British American Tobacco (BAT), the world’s second largest tobacco firm, yesterday reported better-than- expected sales for the year, gaining a bigger share of a shrinking market.
The London-based company reported revenues over 2014 fell 8.4 per cent to £13.97bn. On average, analysts had expected the figure to drop to £13.89bn, according to Reuters data.
The firm, which has operations in more than 200 countries, took a heavy hit from the strength of the pound and said the impact would continue through this year, particularly as some currency hedges expire.
Sales in the wider tobacco industry have been declining recently on the back of weak consumer spending, higher taxes, and competition from the black market and e-cigarettes.
Cigarette volumes for the Dunhill- and Lucky Strike-owner was down 1.4 per cent, against an industry average decline of 2.5 per cent.
BAT proposed a final dividend for 2014 that would result in a four per cent rise for the year.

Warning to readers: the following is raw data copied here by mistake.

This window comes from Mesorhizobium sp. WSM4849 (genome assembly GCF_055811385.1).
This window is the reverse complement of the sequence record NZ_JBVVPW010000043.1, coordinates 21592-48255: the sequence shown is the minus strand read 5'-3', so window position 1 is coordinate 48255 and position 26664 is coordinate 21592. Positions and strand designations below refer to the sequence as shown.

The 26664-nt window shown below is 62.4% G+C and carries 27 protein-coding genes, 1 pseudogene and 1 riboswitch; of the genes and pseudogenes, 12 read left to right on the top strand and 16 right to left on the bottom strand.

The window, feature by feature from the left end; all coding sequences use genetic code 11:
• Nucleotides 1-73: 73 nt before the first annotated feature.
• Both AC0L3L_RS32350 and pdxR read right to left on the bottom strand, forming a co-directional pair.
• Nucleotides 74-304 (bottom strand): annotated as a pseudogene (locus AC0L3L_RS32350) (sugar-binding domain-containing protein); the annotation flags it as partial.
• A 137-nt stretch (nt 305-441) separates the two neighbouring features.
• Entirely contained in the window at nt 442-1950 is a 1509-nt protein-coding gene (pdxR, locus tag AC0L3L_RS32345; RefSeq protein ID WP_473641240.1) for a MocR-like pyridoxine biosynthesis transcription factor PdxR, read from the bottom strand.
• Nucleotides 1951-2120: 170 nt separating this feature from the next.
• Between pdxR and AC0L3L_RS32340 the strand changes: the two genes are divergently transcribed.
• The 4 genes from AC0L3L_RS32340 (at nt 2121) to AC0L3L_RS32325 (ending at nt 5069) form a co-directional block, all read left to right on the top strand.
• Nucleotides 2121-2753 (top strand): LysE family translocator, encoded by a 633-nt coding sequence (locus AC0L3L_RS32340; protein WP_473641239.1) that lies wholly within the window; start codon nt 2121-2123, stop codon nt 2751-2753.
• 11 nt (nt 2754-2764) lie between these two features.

Chairman Richard Burrows said: “The group continued to perform extremely well despite challenging trading conditions. We grew revenue and profit at constant rates of exchange and we increased our market share. Although significant exchange rate movements in many of our key currencies impacted our reported results, the underlying performance of our business remains strong.
“The increase in our total dividend for 2014 to 148.10p reflects our commitment to growing shareholder returns as well as our confidence in the strength of our business, our strategy and our future.”